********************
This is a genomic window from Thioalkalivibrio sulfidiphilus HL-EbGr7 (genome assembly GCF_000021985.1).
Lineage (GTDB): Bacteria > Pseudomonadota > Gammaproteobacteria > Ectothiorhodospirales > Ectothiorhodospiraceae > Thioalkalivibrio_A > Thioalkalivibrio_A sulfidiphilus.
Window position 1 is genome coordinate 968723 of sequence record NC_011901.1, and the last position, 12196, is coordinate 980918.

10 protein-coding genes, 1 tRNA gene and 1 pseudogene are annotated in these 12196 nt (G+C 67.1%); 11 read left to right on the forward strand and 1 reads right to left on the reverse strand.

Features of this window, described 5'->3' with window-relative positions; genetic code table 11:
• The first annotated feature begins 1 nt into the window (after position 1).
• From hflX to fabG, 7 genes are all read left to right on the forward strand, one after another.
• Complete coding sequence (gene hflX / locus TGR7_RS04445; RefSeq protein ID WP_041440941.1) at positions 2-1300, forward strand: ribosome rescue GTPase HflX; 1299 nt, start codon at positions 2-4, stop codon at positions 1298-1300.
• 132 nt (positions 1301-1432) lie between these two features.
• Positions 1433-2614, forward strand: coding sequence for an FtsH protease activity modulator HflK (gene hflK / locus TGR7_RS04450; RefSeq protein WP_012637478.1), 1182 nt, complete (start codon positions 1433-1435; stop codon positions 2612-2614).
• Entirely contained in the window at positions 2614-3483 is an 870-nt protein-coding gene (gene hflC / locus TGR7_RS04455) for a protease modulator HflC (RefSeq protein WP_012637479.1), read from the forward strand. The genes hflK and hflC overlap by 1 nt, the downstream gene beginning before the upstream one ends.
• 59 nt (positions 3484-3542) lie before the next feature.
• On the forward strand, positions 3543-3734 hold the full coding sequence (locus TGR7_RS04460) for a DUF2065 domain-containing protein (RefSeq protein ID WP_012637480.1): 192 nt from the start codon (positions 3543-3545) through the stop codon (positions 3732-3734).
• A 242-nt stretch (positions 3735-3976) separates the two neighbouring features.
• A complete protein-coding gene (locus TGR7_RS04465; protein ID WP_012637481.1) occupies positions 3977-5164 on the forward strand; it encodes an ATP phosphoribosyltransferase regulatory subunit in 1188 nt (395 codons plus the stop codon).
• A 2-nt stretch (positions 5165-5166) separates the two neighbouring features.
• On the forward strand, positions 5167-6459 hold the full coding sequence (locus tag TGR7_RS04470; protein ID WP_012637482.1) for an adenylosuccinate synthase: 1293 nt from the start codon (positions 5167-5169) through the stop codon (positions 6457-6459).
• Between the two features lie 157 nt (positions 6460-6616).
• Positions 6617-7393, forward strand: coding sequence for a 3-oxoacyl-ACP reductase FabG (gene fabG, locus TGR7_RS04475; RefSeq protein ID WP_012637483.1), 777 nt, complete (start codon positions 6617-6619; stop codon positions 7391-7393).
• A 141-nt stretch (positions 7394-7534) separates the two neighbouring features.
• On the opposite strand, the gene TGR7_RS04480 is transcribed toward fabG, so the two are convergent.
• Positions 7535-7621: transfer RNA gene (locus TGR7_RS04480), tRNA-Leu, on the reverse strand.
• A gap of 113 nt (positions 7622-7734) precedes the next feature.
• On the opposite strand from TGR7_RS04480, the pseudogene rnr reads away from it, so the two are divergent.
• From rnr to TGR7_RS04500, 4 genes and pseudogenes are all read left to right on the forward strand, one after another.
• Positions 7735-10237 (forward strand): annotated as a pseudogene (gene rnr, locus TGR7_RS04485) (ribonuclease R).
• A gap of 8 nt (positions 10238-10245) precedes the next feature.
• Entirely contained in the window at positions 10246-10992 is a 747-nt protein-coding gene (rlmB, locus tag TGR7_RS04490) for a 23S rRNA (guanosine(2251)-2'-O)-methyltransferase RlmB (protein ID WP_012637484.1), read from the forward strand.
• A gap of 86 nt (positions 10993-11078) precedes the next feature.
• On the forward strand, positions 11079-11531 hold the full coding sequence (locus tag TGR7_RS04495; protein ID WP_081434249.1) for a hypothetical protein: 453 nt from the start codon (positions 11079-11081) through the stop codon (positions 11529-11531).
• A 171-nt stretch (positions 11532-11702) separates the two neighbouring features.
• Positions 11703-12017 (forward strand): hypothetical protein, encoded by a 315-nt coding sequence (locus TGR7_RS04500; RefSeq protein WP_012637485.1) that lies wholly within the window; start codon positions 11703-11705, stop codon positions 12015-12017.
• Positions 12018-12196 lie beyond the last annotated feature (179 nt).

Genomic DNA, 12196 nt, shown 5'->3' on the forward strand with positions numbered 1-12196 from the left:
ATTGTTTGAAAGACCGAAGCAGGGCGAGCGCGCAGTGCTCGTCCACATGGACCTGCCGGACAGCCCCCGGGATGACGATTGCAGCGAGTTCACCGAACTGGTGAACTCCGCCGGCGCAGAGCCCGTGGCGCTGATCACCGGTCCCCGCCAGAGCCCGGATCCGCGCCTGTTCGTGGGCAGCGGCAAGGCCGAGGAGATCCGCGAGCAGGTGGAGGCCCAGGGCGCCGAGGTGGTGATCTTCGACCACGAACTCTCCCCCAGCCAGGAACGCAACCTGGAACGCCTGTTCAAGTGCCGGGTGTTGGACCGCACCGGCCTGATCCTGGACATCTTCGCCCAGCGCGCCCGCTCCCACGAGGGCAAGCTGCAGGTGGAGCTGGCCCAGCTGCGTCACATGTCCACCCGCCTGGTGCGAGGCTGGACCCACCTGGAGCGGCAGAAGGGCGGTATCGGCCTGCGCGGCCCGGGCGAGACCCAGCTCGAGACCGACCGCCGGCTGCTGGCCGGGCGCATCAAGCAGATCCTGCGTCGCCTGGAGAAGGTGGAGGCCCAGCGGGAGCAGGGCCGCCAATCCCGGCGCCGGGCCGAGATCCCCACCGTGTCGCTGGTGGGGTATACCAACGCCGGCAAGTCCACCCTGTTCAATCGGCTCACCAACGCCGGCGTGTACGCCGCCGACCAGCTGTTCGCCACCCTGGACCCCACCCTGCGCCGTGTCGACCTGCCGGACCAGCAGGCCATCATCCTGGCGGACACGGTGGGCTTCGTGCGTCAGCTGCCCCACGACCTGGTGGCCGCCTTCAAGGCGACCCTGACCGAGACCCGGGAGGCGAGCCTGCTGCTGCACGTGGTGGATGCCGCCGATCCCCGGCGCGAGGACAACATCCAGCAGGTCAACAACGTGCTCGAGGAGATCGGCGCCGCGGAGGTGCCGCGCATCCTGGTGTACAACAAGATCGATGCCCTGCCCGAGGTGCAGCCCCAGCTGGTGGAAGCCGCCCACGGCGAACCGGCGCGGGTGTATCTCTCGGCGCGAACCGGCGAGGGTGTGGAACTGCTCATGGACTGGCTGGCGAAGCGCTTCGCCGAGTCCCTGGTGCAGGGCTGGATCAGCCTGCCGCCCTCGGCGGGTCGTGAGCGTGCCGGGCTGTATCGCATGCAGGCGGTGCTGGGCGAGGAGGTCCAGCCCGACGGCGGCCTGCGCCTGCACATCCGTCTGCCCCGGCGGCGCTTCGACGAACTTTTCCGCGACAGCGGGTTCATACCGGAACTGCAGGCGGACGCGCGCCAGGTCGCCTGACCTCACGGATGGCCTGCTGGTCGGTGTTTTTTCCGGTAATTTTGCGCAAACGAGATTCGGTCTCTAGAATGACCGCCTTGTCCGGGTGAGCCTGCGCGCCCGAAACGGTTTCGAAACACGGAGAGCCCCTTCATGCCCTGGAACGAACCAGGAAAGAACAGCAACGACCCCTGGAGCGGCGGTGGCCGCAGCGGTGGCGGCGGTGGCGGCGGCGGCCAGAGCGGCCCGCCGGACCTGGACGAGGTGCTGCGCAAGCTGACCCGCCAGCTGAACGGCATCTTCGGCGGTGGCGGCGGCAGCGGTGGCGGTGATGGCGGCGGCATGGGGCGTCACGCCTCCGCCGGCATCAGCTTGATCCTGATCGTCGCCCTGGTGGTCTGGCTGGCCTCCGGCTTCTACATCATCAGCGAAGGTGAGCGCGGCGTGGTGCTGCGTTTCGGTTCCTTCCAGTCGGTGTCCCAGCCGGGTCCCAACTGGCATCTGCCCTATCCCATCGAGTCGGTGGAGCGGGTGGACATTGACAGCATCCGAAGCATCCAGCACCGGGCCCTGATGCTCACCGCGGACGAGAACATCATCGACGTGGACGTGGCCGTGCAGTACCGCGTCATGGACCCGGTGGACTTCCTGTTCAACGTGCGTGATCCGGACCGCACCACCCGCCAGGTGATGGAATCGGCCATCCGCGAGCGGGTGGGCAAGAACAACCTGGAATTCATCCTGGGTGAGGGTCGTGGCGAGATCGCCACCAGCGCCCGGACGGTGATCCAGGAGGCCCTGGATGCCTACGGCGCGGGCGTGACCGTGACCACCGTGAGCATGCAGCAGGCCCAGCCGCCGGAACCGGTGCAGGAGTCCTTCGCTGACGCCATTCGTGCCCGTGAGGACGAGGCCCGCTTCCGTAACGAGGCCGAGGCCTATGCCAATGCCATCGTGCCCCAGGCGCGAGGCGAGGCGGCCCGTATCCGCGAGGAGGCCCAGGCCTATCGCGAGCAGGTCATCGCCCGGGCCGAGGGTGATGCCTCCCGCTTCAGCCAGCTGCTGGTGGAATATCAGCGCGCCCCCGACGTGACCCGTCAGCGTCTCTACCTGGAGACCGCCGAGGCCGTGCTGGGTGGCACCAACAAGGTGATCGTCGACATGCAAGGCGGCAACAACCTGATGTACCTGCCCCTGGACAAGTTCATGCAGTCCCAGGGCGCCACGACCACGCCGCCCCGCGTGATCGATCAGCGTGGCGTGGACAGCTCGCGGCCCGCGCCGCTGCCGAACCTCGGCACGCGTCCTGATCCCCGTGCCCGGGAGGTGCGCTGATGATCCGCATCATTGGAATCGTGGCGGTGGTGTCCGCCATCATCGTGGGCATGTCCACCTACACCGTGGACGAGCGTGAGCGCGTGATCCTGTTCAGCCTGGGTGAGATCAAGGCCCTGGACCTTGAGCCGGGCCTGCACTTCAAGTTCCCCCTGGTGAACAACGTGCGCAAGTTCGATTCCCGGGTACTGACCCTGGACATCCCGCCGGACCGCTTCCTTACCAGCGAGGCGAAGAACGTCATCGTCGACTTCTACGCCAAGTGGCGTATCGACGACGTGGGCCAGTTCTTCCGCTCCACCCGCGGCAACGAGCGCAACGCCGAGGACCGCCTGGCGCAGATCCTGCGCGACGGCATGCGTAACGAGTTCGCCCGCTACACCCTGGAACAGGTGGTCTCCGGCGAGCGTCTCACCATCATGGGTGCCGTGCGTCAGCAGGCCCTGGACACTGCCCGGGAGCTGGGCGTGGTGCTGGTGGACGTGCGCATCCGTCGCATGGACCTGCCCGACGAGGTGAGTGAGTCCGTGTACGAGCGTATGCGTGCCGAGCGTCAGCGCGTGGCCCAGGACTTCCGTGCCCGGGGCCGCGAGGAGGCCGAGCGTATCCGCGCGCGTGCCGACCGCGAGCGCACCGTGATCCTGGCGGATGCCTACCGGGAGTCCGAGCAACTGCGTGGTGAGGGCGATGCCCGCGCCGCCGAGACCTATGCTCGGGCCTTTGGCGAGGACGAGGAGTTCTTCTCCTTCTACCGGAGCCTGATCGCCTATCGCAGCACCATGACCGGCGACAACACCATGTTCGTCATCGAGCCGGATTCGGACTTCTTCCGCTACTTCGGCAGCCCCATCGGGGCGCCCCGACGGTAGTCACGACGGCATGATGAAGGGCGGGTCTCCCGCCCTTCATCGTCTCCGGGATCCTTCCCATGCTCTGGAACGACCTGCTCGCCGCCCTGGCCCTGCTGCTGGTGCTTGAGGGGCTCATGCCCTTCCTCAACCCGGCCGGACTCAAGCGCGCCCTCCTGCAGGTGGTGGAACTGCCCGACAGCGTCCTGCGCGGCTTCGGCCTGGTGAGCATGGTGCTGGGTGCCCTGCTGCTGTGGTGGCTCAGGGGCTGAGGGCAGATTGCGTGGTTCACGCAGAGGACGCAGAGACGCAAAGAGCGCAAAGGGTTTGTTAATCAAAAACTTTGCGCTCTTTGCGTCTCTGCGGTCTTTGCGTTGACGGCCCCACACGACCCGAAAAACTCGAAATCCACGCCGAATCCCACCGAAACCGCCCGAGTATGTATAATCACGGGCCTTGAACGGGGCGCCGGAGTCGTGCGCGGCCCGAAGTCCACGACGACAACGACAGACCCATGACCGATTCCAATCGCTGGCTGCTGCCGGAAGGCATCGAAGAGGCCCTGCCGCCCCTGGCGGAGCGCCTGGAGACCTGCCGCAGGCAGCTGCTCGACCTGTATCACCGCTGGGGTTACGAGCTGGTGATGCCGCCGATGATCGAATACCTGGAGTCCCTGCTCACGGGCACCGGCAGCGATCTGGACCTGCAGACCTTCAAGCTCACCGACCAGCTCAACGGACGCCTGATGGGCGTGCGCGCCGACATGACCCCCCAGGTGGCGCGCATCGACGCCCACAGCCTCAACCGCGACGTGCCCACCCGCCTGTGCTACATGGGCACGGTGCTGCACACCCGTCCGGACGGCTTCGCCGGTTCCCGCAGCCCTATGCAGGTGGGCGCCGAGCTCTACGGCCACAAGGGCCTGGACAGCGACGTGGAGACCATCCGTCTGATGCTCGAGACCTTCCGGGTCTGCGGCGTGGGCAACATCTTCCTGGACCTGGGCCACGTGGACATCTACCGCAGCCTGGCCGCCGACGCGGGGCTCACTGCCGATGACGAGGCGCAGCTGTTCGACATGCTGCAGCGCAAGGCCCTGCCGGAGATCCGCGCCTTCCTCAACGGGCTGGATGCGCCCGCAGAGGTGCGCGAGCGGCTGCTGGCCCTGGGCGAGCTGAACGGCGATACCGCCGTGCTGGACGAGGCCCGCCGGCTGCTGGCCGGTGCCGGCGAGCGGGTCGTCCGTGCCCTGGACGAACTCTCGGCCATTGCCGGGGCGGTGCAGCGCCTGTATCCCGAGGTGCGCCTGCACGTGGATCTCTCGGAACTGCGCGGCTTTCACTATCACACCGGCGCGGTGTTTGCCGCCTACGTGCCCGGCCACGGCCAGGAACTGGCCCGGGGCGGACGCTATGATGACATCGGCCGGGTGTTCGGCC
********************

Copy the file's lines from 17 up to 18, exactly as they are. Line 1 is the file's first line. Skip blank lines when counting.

• On the forward strand, positions 5167-6459 hold the full coding sequence (locus tag TGR7_RS04470; protein ID WP_012637482.1) for an adenylosuccinate synthase: 1293 nt from the start codon (positions 5167-5169) through the stop codon (positions 6457-6459).
• Between the two features lie 157 nt (positions 6460-6616).